I’ve been on a new eating regime for the past week (Weight Watchers, if you’re curious), and it’s been going really well. While I thought that I would hate the points system and having to watch everything, I’ve found that it’s actually quite the opposite. I feel sane and able to keep track of things in a way that leaves me never feeling racked with guilt or deprived of what I want. It’s more clean-cut, and — combined with my Fitbit — basically gives me no excuse to ever claim ignorance. And no, before you ask, no one paid me to write this.
With the new ~lifestyle~, though, comes The Search For The Perfect Breakfast. I have settled into a few different go-tos for different moods/cravings — insofar as one can have a routine after a week — and have found that the right combinations of food leave me feeling full (yet not weighed down) until late in the afternoon. Being that I am always on a financial diet, though, I wanted to find out how to make these breakfasts as cost effectively as possible, which also often translates to healthy, as produce near me is significantly less expensive than the prepared stuff.
Broken down into individual servings, things like oatmeal with a sprinkle of almonds, or a hardboiled egg and a sliced-up tomato with salt, pepper, and herbs, work out to about a dollar per day. My breakfast this morning, a bunch of cut-up cantaloupe with two ounces of lean ham (which I browned up quickly in a hot, dry pan) came out to a dollar and just over 100 calories. And it’s so filling! It’s got all the flavor I love of melon and proscuitto while saving significantly in both calories and money. I’ve been working on coming up with little breakfasts like this, and I’ve found that, in general, there are three rules to follow when maximizing the healthy, satisfying dollar-per-day breakfast.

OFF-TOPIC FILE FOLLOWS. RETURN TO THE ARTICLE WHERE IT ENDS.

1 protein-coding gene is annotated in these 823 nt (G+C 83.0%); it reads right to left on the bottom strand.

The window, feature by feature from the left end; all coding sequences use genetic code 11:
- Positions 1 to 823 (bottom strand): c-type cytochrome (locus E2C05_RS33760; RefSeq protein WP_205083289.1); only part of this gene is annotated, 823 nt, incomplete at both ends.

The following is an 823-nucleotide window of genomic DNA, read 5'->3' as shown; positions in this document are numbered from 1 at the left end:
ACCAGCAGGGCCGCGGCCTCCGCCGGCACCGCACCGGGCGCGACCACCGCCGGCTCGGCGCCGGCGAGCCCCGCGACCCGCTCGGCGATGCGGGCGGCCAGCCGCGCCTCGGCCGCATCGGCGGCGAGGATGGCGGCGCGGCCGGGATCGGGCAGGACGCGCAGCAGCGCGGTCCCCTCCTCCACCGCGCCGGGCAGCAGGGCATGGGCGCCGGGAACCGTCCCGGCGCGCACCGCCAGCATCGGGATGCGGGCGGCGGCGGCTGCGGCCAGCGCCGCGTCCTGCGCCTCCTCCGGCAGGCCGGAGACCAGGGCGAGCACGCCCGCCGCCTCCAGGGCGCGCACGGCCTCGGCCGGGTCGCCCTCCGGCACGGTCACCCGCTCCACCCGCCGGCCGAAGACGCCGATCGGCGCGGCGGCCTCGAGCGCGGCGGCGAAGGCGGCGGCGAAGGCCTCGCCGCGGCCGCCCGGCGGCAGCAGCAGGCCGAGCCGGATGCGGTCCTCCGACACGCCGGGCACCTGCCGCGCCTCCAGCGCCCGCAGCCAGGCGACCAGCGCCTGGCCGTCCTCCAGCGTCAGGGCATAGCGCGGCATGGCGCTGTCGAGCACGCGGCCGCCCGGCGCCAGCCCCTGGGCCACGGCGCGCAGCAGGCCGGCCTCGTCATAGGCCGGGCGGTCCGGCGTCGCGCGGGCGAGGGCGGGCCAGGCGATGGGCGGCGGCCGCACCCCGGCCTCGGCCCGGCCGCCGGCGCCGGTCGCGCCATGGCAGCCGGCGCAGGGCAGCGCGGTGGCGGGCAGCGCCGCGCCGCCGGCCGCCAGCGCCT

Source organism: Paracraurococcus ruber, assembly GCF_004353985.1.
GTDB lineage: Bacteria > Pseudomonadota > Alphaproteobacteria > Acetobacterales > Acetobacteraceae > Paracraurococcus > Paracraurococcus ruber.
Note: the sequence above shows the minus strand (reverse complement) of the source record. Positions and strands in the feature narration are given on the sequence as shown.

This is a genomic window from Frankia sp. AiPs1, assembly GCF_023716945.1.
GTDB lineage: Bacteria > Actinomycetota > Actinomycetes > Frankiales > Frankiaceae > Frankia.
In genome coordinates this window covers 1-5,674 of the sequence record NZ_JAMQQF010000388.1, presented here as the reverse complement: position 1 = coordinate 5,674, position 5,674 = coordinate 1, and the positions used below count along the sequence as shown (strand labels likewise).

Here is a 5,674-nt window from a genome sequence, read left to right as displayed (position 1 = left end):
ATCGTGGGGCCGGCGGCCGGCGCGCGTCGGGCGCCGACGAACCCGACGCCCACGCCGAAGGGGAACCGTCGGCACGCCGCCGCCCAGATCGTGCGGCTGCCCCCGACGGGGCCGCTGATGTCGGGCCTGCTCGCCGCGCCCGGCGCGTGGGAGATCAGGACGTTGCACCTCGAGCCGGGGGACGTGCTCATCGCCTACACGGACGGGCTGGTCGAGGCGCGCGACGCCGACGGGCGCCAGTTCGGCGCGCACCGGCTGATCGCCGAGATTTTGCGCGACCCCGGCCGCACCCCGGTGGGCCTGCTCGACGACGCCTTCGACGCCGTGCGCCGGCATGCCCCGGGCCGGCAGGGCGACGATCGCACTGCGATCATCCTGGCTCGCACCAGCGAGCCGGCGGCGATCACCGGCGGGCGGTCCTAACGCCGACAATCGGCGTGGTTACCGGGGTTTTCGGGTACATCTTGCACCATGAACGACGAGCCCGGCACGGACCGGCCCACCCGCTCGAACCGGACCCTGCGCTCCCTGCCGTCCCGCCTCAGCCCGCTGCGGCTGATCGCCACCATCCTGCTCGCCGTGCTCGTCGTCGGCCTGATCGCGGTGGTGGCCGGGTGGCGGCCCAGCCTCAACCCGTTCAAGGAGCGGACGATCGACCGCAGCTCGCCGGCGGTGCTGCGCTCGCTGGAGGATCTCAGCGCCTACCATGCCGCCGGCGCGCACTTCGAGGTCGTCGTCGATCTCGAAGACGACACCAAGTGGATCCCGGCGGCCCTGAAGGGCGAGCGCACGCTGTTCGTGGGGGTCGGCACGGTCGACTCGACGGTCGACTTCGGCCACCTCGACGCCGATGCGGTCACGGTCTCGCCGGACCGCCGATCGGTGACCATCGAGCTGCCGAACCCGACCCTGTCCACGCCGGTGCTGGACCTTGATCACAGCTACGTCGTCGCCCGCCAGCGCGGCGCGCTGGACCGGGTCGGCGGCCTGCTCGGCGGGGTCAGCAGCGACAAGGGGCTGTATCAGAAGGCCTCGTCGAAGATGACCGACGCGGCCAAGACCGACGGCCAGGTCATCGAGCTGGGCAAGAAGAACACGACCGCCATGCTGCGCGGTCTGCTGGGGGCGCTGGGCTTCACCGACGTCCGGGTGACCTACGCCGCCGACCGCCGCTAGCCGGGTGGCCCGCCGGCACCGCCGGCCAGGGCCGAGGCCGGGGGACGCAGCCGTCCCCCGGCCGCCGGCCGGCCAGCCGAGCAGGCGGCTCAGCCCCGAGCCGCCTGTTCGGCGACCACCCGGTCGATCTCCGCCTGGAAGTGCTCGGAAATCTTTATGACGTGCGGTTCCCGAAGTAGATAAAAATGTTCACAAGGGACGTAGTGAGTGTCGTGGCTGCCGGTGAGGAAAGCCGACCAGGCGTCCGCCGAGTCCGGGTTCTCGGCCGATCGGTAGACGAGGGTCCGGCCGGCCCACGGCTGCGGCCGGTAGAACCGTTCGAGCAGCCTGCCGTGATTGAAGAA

1. Load up on liquids.
One important thing to remember with eating in general is that we often mistake hunger for thirst, and our bodies do not work properly if they are not given the proper amount of liquids. I always accompany my breakfast with my caffeinated beverage of choice (today it was tea, which is literally a few cents per cup), and a giant glass of ice-cold water. If you’re not totally into the plain water thing, put a few slices of lemon or sprigs of mint into it. The point is that you should be alternating between sips and bites, and trying to look at finishing your water as part of finishing your meal. You leave feeling more satisfied, with more energy, and not weighed down by all the food you just took in.
2. Whenever possible, fill your plate with produce.
Really this should go for every meal, but it’s often neglected at breakfast, because it’s so much easier to put a big salad or pile of veggies next to your chicken at night than it is during the day. But slicing up a tomato and seasoning it, or cutting up a big piece of fruit, or adding a handful of leafy greens to your eggs, are easy ways to get some freshness into your meal for very little money. They take up real estate on the plate while saving calories, and when you break down the cost, it’s nothing. My cantaloupe for example was about two dollars, and I’ll get around four meals’ worth of fruit from it. 50 cents for a huge part of my breakfast is pretty damn good.
3. Buy in bulk (and online, if possible) the things that you’re going to want often.
If there are things you know you’re going to eat a lot, and which keep a reasonably long time, I recommend using an online grocery service like Soap or Amazon Fresh to get them in bulk ahead of time. (Ideally, you should also be buying things like cleaning supplies, paper products, and kitchen staples online as well, so that you will never run out of them and get the best price on it.)
Getting things like oatmeal, nuts, seeds, and the like in bulk ensures that not only will you always have them at hand — reducing the temptation to switch to something more immediately gratifying, but also more expensive and unhealthy — but will give you by far the best cost-per-serving ratio. Having good breakfasts is about 80 percent planning ahead, and cutting yourself off at the pass of making bad decisions. Your first meal can be your healthiest and least expensive, easily, you just have to set it up that way.